I was emailed by a friend last night and alerted to the fact that Facebook had reversed a ban on videos showing graphic violence such as beheadings. The BBC reported it last night. Then today PM David Cameron tweeted:
After I hastily looked for a petition to sign against this and had an email exchange on what could be done last night, today I was invited to speak on News Hour on Premier Radio. You can listen to the interview here:
I have been trying to decide what is the best course of action. I’m hoping that partly the media furore this has caused will make Facebook reconsider this move. A spokeswoman for Facebook said:
“Facebook has long been a place where people turn to share their experiences, particularly when they’re connected to controversial events on the ground, such as human rights abuses, acts of terrorism and other violent events. However, since some people object to graphic video of this nature, we are working to give people additional control over the content they see. This may include warning them in advance that the image they are about to see contains graphic content.”
I believe that the argument that people share these videos to raise awareness of human rights abuses is fundamentally flawed. We don’t need to watch a video of someone being beheaded to know that it is wrong – not to mention the psychological damage to us from seeing these images (and they are not only detrimental to children but to adults as well). Having a warning that the image contains graphic content is an enticing statement (I have to admit that kind of warning usually makes me want to watch the content – so I’m sure children would be even more likely to want to see all the gory details). This clearly does not go far enough. Facebook needs to reinstate the ban immediately.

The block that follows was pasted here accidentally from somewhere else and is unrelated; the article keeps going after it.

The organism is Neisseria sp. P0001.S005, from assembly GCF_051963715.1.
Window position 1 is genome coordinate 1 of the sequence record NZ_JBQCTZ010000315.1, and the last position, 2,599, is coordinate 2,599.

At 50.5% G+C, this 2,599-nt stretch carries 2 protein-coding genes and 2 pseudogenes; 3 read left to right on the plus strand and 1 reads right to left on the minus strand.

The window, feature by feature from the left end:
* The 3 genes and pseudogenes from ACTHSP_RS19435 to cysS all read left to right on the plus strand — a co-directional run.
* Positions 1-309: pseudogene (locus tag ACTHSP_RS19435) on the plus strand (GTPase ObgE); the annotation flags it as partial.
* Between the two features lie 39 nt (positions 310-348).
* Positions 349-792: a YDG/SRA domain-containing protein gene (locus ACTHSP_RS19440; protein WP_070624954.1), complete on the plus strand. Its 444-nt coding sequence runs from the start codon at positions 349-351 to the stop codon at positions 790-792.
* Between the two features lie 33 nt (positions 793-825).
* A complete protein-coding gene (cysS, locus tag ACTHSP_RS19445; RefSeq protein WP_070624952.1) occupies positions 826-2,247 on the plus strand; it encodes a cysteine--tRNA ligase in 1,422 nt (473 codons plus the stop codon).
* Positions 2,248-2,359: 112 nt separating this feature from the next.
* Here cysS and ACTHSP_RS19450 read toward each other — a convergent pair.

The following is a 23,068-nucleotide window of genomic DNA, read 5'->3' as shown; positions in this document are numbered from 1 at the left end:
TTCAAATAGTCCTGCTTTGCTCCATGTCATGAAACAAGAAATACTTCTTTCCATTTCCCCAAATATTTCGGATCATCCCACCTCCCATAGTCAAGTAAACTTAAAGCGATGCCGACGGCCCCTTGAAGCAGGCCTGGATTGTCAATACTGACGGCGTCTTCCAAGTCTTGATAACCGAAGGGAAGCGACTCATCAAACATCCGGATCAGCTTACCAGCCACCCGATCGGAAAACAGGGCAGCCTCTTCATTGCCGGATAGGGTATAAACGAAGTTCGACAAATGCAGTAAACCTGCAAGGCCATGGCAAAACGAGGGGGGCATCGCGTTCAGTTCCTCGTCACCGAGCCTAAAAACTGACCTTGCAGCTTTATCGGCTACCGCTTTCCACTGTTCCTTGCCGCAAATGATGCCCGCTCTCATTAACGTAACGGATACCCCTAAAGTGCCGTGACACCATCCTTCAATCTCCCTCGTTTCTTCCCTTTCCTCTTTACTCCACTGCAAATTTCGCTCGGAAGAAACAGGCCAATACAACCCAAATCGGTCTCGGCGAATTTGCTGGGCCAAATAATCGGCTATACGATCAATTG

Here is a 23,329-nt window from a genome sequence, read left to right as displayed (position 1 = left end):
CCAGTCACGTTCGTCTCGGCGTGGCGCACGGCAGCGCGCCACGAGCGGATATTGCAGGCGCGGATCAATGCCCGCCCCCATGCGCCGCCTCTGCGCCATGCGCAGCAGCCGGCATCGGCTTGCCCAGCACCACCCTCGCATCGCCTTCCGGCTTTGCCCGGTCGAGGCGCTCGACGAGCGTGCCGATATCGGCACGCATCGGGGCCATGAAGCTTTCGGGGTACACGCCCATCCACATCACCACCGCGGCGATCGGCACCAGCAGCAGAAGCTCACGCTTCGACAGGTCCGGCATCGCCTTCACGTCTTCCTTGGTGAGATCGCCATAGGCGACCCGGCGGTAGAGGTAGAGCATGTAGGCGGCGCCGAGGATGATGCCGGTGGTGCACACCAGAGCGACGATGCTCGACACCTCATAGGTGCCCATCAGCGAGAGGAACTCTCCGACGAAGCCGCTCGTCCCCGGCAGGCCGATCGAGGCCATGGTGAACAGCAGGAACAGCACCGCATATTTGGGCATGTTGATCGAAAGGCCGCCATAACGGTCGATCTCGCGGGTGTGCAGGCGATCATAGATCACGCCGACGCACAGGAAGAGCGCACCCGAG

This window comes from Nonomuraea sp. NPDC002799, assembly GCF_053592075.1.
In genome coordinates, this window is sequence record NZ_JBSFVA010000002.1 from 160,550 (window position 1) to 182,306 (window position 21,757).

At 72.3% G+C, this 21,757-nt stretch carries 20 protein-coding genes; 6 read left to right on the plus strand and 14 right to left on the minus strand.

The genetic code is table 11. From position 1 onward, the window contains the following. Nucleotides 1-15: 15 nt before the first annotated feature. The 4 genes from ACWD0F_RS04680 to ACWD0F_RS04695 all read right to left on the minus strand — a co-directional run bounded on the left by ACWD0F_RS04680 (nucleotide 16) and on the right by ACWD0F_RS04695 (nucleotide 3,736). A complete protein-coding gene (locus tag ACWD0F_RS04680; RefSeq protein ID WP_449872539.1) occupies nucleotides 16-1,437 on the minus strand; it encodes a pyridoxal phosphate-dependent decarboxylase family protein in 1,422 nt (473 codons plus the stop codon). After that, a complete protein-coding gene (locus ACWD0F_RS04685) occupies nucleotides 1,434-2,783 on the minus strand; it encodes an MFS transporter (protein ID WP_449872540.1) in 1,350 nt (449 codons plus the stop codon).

What seems very strange to me is that Facebook’s own policy on videos is stated as follows:
Photos and videos containing nudity, drug use or other graphic content are not allowed on Facebook. We also don’t allow photos or videos that glorify violence or attack an individual or group.
How these violent videos of beheadings do not violate this policy I do not know.
In an attempt to do something more about this I have created a twibbon campaign.
I will post up here any further campaigns and details as they become available.
Update 23 October